May 15, 2004 Senior Editor Regular News Bar leaders happy with ’04 session Bar leaders happy with ’04 session Gary Blankenship Senior Editor Suspended or disbarred lawyers who continue to practice could face prison time as well as additional Bar sanctions under an unlicensed practice of law bill that passed the Florida Legislature and is awaiting the governor’s signature.Lawmakers also approved a new specialty license plate that will raise funds for Florida Bar Foundation legal programs for kids, and continued, albeit with lower funding, the Civil Legal Assistance Act.Legislators also dealt with — or allowed to die — several other issues of interest to the legal profession in the closing days of the 2004 Regular Session.“I think the Bar did very well,” Bar President Miles McGrane said. “The only thing I’m very disappointed about is the failure to raise the Civil Legal Assistance Act to $5.5 million.”He said he was particularly pleased with the UPL bill and that the Bar was able to work out a compromise to head off a proposed constitutional amendment to have the legislature take over from the Supreme Court the oversight of court procedural rules.“All in all, it was a successful session as far as the Bar was concerned,” said President-elect designate Alan Bookman, who chairs the Bar’s Legislation Committee. “I’m very glad to see the license plate was approved; that’s going to raise needed money for children’s programs.“I’m glad to see the penalty was raised for UPL; that’s going to be a third degree felony.” UPL Bill The UPL bill that passed was the House version of the proposal rather than the initial Senate bill, which amended only one section of the law.The bill sent to the governor amends F.S. §§454.23, 454.31, and 434.32. All three sections increase the penalty from a first degree misdemeanor to a third degree felony.The first section makes it a violation for a nonlawyer to practice law; the second applies to suspended or disbarred lawyers who continue to practice; and the third applies to any person who knowingly assists a suspended or disbarred attorney who continues to practice law.If signed by the governor, the law becomes effective October 1.The bill arose from legislators’ frustration with constituents who had been victimized by UPL, particularly in the immigration area, and the Bar responded to requests by strongly supporting the bills which increased the penalties for UPL to a third degree felony. That penalty carries a maximum penalty of five years in prison and a $10,000 fine. Bar Tag The new license plate was one of a dozen specialty tags lumped into one bill that passed in the closing days of the session.But legislators expressed concerns about the proliferation of specialty tags (with the new bill, the state has almost 100) and the bill included standards for continuing the unique licenses. Those with specialty tags will now have to sell at least 1,000 plates annually, or have their tag dropped.Sen. Skip Campbell, D-Tamarac, also said he’d like to see legislation to audit the nonprofit groups that get tag revenue to make sure it’s used mostly for charitable purposes and not administrative overhead.He also noted there’s concern by law enforcement agencies about the specialty plates because the tags may not be readily recognizable as Florida licenses.Sen. Victor Crist, R-Tampa, said of the 84 existing plates, 34 have sold less than 1,000 plates over the years, and 11 have sold fewer than 100. “If they aren’t going to go out and work their plate, their opportunity should go to someone else who is going to go out and promote it,” he said.Bar and Foundation planners expect to meet the 1,000 plate requirement easily with the “Kids Deserve Justice” tag. The money will go to the Foundation which will use it for children’s legal programs. Civil Legal Assistance The Bar and The Florida Bar Foundation were less successful with their support for the Civil Legal Assistance Act. First approved two years ago after it was proposed by the Bar and the Foundation, the program had $2 million split among six circuits for legal aid programs that helped families. That funding was cut to $1.5 million last year.This year, McGrane hoped to take the program statewide by getting a $5.5 million appropriation. Instead, the program was continued but with only $1 million.“We need to find a source to fund that, other than general revenue,” McGrane said. “Until we do, we’re going to be facing this every year.”He noted that Sen. Rod Smith, D-Gainesville, had proposed a small surcharge on large court awards and there was talk of earmarking some of that money for the act. But nothing came of Smith’s idea. Other Legislation of Interest On other issues:• No further action was taken on a proposed constitutional amendment to have the legislature take over court procedural rulemaking from the Supreme Court. The backer of that bill reached an agreement with President McGrane to have legislators appointed to the various rules committees and also have the legislature notified of recommended rule amendments. (See story in the April 30 Bar News. )• After much jockeying, HB 1357, which passed the House 104-8, was not taken up in the Senate. The bill would prohibit attorneys from running ads that solicit or urge potential clients to file a lawsuit. Although the issue died this year, incoming Senate President Tom Lee is interested in pursuing the issue next year and the House sponsor, Rep. David Simmons, R-Altamonte Springs, said he plans to reintroduce his bill next year and he expects it to pass both chambers. The issue is expected to be studied by a special commission set up by Bar President-elect Kelly Overstreet Johnson to review Bar advertising rules.• HB 1149 died after it passed the House 86-21 on March 29, but was not taken up in the Senate. The measure would have reversed long-standing Florida tradition of giving the defense in a criminal case the first and last say in closing arguments when no evidence other than the defendant’s testimony is presented at trial.• A provision in the House proposed budget striking $1.7 million from the budgets of the state’s capital collateral regional counsels and prohibiting them from representing state death row inmates in federal appeals was omitted from the final budget. The state’s two CCRC offices retained those funds and the ability to handle federal appeals in the final budget.• HB 573, which gave business owners greater protections from lawsuits resulting from third party criminal activity if the owners took steps to make their properties safer, passed the House by a 117-0 vote, but wasn’t taken up in the Senate.• SB 2306 passed unanimously in both chambers. It calls for a study on the availability and usage of mammograms in Florida, with the report to be issued by the end of the year. That language replaced earlier drafts in both House and Senate bills that would have given radiologists reading mammograms immunity from medical malpractice cases except in cases of gross negligence. Bill backers said high malpractice insurance premiums are driving radiologists away from mammography, making it hard for women to get those services in many areas of the state.As for next year, McGrane and Bookman said they expect that court funding will remain a top Bar concern. Although court officials have said they are satisfied with their budgets for the coming year (see story page 1), McGrane and Bookman said they are worried the courts didn’t get enough to cope with the mandates of Revision 7 to Art. V, which requires the state to pay more expenses of the trial courts.“I think the court funding will be back on the table. I expect we’ll discover the amount approved by the legislature is not sufficient,” McGrane said.Bookman noted that rather than directly budgeting to the courts reserve funds they may need to cope with Revision 7 uncertainties, the legislature gave the courts permission to tap into the state’s large working capital fund. He said he would prefer the money had been put in the courts’ budget.“We’ve got a great court system, a functioning court system, and it would be unfortunate for the citizens if we took a step backwards,” he said.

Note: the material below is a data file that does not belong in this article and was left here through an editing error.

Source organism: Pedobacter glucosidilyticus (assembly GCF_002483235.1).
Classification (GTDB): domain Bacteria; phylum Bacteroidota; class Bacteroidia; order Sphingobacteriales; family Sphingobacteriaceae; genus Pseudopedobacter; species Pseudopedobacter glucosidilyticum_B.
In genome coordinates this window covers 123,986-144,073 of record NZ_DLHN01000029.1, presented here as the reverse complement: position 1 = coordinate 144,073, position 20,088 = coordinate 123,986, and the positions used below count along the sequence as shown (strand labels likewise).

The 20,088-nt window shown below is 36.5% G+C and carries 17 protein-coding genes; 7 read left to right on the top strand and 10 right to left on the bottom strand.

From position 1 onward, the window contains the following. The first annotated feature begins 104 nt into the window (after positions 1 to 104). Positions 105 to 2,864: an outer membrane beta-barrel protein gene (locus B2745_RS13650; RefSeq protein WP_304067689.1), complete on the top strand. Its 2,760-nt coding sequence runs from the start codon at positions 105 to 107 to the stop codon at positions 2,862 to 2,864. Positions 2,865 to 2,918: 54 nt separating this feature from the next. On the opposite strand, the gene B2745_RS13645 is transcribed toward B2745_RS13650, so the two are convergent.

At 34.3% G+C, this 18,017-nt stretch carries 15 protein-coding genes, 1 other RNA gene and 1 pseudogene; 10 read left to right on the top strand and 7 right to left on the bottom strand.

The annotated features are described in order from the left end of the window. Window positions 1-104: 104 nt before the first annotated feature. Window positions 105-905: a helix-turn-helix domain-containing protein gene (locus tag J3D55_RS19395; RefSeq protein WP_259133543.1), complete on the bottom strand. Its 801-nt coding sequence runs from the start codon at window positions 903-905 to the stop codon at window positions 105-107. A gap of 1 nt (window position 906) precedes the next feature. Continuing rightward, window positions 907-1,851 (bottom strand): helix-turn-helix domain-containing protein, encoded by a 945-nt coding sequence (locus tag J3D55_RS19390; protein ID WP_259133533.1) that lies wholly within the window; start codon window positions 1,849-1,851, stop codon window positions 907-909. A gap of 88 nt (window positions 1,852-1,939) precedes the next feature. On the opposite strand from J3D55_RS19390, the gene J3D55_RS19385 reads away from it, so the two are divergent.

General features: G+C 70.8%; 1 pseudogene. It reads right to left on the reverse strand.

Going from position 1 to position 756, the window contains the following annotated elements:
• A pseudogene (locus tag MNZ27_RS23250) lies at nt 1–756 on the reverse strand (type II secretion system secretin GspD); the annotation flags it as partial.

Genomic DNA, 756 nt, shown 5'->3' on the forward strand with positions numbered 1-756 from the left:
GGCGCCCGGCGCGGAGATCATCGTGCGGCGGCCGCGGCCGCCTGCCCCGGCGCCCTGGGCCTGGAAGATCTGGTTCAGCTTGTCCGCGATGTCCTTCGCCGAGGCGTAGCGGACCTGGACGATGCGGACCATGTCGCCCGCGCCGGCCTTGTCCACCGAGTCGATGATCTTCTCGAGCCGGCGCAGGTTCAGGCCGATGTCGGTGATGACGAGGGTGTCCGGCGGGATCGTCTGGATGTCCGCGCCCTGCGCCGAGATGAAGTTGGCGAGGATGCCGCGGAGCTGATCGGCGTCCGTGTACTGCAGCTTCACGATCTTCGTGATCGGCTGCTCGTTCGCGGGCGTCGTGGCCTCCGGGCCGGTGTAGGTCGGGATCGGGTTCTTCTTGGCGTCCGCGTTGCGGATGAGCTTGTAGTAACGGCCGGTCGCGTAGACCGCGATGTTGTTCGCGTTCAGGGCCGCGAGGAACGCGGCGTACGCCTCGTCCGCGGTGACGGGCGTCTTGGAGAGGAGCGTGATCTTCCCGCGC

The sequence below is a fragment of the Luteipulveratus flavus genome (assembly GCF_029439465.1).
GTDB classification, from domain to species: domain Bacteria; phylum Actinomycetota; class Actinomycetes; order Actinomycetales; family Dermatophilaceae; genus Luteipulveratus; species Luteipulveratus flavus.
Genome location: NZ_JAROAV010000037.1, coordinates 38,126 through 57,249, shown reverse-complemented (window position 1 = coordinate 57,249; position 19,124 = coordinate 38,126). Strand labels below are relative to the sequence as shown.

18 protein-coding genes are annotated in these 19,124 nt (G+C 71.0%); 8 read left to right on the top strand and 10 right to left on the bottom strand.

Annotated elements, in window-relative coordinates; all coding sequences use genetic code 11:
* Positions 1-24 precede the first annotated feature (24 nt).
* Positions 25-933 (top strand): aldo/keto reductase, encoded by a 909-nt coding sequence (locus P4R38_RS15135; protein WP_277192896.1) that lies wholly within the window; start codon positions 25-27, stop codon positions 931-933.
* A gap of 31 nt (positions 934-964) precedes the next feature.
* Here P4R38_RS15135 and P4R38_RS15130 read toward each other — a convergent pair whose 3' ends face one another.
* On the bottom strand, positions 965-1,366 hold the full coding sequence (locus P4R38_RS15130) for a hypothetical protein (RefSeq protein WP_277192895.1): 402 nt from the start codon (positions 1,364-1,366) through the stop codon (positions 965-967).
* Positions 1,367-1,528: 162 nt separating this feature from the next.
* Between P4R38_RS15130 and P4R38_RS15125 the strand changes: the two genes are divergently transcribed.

THE Georgetown Guinness ‘Greatest of the Streets’ Championship culminated on Saturday night at the Durban Park Tarmac with defending champions, Gold is Money, retaining their title and winning $500,000 in front of a capacity crowd as Albouystown-B failed to dethrone the back to back Georgetown champions.Action between Gold is Money (white bibs) and Albouystown-B in the Georgetown Guinness ‘Greatest of the Streets’ Championship.Jermin ‘Pankie’ Junor’s fifth-minute tap-in was all Gold is Money required as they held Albouystown scoreless; Gold is Money’s defence withstood the stern challenge of negating Albouystown’s attacking Lennox Cort, keeping a third consecutive clean sheet on the night.Earlier, regulation time and extra time failed to separate Sophia and Broad Street in the third-place playoff as both periods of play ended goalless, however, Sophia held their nerveto win 1-0 from the penalty spot on sudden death penalties.Meanwhile, Leopold Street defeated Sparta Boss 2-0 in the Plate final to grab $60,000. En route to that final, Leopold Street beat Tiger Bay 5-0 while Sparta required extra time to get past Back Circle with a 2-1 victory.With their win, Gold is Money pocketed $500,000 along with a trophy while Albouystown-B settled for $300,000 and a trophy. Third place finishers, Sophia, got $200,000 plus a trophy while fourth placed Broad Street copped $100,000.NSC Director of Sport, Christopher Jones, hands over the winner’s trophy to Gold is Money’s Hubert Pedro as Guinness Brand Manager, Lee Baptiste (extreme right) and other players look on.All six teams have also earned berths to the National Championship which is slated for August 9th and 10th at the Durban Park Tarmac.Beacon and Police from Bartica, High Rollers from Linden, Brothers United along with Showstoppers, Ballers Empire and Up Top Bosses from West Coast Demerara, Melanie-B and Paradise-A from East Coast, Tralfagar from Berbice and Gold is Money, Broad Street, Sophia, Albouystown-B, Leopold Street and Sparta Boss will be in action on Friday and Saturday nights when the National Playoffs kick off.
The No. 3 USC men’s golf team, playing without the injured Jamie Lovemark and on the brink of having a promising season end prematurely, shot a final round four-under par 284 to grab the last NCAA national championship qualification spot by one shot over New Mexico. The Trojans were led by freshman Steve Lim, whose last day 66 was deemed “hands down, the best round of the year” by coach Chris Zambri. Lovemark, a two-time All-American, sustained a muscle tear in his rib section two weeks ago during practice and was clearly not his usual self in the first two rounds of the NCAA West Regional at Lake Merced Golf Course, shooting 76 and 83. He withdrew from the tournament before Saturday’s final round, meaning that all four of USC’s other golfers would have their scores count, severely limiting the Trojans’ room for error. “The safety net [of the fifth player] makes it a lot easier,” sophomore Matt Giles said. “It’s difficult playing with only four guys.”The Trojans got off to a rough start, with senior Tom Glissmeyer six-over par after his first five holes and no other player under par at the time. “Even though I was struggling early on, I knew that I needed to grind it out,” Glissmeyer said. “Every stroke could be the difference and it turned out it was, one stroke.”Glissmeyer settled down and was one-under par on his remaining 12 holes, finishing with a 77. Giles had two birdies in his last five holes to shoot 72, while sophomore Tim Sluiter birdied four of his last seven holes to shoot 69. Lim, the only non All-American regular starter for USC, was the unexpected source of the low round on Saturday, making six birdies and an eagle over his last 13 holes. “He’s been a great addition to our team all year,” Zambri said. “The only thing he hadn’t been doing was finishing off good rounds that he had started. On Saturday, our assistant coach [Josh] Brewer walked the course with him the whole time and just kind of talked him through every shot because the decision making can be tough when [you’re under pressure].” The decision to have Brewer basically caddy for the freshman proved huge down the stretch when Lim shook off a bogey on an easy 16th hole to finish birdie-birdie and help USC qualify for the NCAA finals to be held at Inverness Country Club in Toledo, Ohio. The focus for the Trojans now turns to fine tuning their games and waiting to see if Lovemark will be healthy enough to play in less than two weeks. Even without Lovemark, the Trojans believe they have as good of a chance as anyone at taking home the national title. “Every guy on our team, of the four that are going for sure, has proven that they can play big time golf on a big stage,” Zambri said. “Everything else was just preparation,” Glissmeyer added. “I don’t really care if we went the whole season without winning if we get this next one. That’s all that matters.”